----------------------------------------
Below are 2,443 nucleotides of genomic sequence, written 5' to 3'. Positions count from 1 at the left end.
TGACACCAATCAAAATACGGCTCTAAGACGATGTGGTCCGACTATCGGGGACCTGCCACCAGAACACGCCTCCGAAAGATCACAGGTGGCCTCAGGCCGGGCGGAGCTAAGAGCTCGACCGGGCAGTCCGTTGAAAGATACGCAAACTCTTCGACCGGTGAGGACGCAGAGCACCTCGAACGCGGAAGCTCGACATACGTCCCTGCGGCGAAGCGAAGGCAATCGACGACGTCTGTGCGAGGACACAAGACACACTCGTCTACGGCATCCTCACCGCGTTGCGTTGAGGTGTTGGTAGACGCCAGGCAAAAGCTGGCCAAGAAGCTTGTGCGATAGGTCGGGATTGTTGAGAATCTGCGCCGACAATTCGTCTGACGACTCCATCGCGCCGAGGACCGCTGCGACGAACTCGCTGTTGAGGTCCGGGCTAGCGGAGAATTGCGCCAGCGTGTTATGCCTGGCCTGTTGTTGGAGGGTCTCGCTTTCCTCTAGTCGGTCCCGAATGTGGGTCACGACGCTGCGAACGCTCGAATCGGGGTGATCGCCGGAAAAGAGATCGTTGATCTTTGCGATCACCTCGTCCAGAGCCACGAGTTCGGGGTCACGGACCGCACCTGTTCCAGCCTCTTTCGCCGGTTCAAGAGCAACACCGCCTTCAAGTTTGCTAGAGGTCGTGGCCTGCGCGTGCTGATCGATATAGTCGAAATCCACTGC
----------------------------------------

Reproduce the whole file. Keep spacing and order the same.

Below are 2,443 nucleotides of genomic sequence, written 5' to 3'. Positions count from 1 at the left end.
TGACACCAATCAAAATACGGCTCTAAGACGATGTGGTCCGACTATCGGGGACCTGCCACCAGAACACGCCTCCGAAAGATCACAGGTGGCCTCAGGCCGGGCGGAGCTAAGAGCTCGACCGGGCAGTCCGTTGAAAGATACGCAAACTCTTCGACCGGTGAGGACGCAGAGCACCTCGAACGCGGAAGCTCGACATACGTCCCTGCGGCGAAGCGAAGGCAATCGACGACGTCTGTGCGAGGACACAAGACACACTCGTCTACGGCATCCTCACCGCGTTGCGTTGAGGTGTTGGTAGACGCCAGGCAAAAGCTGGCCAAGAAGCTTGTGCGATAGGTCGGGATTGTTGAGAATCTGCGCCGACAATTCGTCTGACGACTCCATCGCGCCGAGGACCGCTGCGACGAACTCGCTGTTGAGGTCCGGGCTAGCGGAGAATTGCGCCAGCGTGTTATGCCTGGCCTGTTGTTGGAGGGTCTCGCTTTCCTCTAGTCGGTCCCGAATGTGGGTCACGACGCTGCGAACGCTCGAATCGGGGTGATCGCCGGAAAAGAGATCGTTGATCTTTGCGATCACCTCGTCCAGAGCCACGAGTTCGGGGTCACGGACCGCACCTGTTCCAGCCTCTTTCGCCGGTTCAAGAGCAACACCGCCTTCAAGTTTGCTAGAGGTCGTGGCCTGCGCGTGCTGATCGATATAGTCGAAATCCACTGC